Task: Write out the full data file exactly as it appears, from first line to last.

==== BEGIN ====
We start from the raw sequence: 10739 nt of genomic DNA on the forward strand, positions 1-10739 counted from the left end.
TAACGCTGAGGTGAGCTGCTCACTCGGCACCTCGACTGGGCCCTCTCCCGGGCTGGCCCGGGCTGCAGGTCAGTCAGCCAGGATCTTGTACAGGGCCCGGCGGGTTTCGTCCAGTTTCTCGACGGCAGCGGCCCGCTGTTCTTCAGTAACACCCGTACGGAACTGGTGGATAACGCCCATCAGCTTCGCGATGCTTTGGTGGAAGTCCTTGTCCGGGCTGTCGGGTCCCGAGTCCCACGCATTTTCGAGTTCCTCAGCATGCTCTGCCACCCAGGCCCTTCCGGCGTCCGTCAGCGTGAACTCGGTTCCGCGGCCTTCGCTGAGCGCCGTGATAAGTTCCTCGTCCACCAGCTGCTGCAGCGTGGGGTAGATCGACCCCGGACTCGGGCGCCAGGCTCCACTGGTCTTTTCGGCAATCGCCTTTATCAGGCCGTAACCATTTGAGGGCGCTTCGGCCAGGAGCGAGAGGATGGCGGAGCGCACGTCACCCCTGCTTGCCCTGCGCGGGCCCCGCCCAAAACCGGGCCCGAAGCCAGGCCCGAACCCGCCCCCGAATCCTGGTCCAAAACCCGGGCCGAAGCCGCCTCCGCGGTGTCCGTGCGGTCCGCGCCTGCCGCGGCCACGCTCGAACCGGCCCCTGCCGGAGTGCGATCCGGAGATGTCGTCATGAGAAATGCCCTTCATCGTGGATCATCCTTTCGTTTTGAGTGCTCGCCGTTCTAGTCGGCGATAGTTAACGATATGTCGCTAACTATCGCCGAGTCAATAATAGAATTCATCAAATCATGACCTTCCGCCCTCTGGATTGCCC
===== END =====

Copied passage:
We start from the raw sequence: 10739 nt of genomic DNA on the forward strand, positions 1-10739 counted from the left end.
TAACGCTGAGGTGAGCTGCTCACTCGGCACCTCGACTGGGCCCTCTCCCGGGCTGGCCCGGGCTGCAGGTCAGTCAGCCAGGATCTTGTACAGGGCCCGGCGGGTTTCGTCCAGTTTCTCGACGGCAGCGGCCCGCTGTTCTTCAGTAACACCCGTACGGAACTGGTGGATAACGCCCATCAGCTTCGCGATGCTTTGGTGGAAGTCCTTGTCCGGGCTGTCGGGTCCCGAGTCCCACGCATTTTCGAGTTCCTCAGCATGCTCTGCCACCCAGGCCCTTCCGGCGTCCGTCAGCGTGAACTCGGTTCCGCGGCCTTCGCTGAGCGCCGTGATAAGTTCCTCGTCCACCAGCTGCTGCAGCGTGGGGTAGATCGACCCCGGACTCGGGCGCCAGGCTCCACTGGTCTTTTCGGCAATCGCCTTTATCAGGCCGTAACCATTTGAGGGCGCTTCGGCCAGGAGCGAGAGGATGGCGGAGCGCACGTCACCCCTGCTTGCCCTGCGCGGGCCCCGCCCAAAACCGGGCCCGAAGCCAGGCCCGAACCCGCCCCCGAATCCTGGTCCAAAACCCGGGCCGAAGCCGCCTCCGCGGTGTCCGTGCGGTCCGCGCCTGCCGCGGCCACGCTCGAACCGGCCCCTGCCGGAGTGCGATCCGGAGATGTCGTCATGAGAAATGCCCTTCATCGTGGATCATCCTTTCGTTTTGAGTGCTCGCCGTTCTAGTCGGCGATAGTTAACGATATGTCGCTAACTATCGCCGAGTCAATAATAGAATTCATCAAATCATGACCTTCCGCCCTCTGGATTGCCC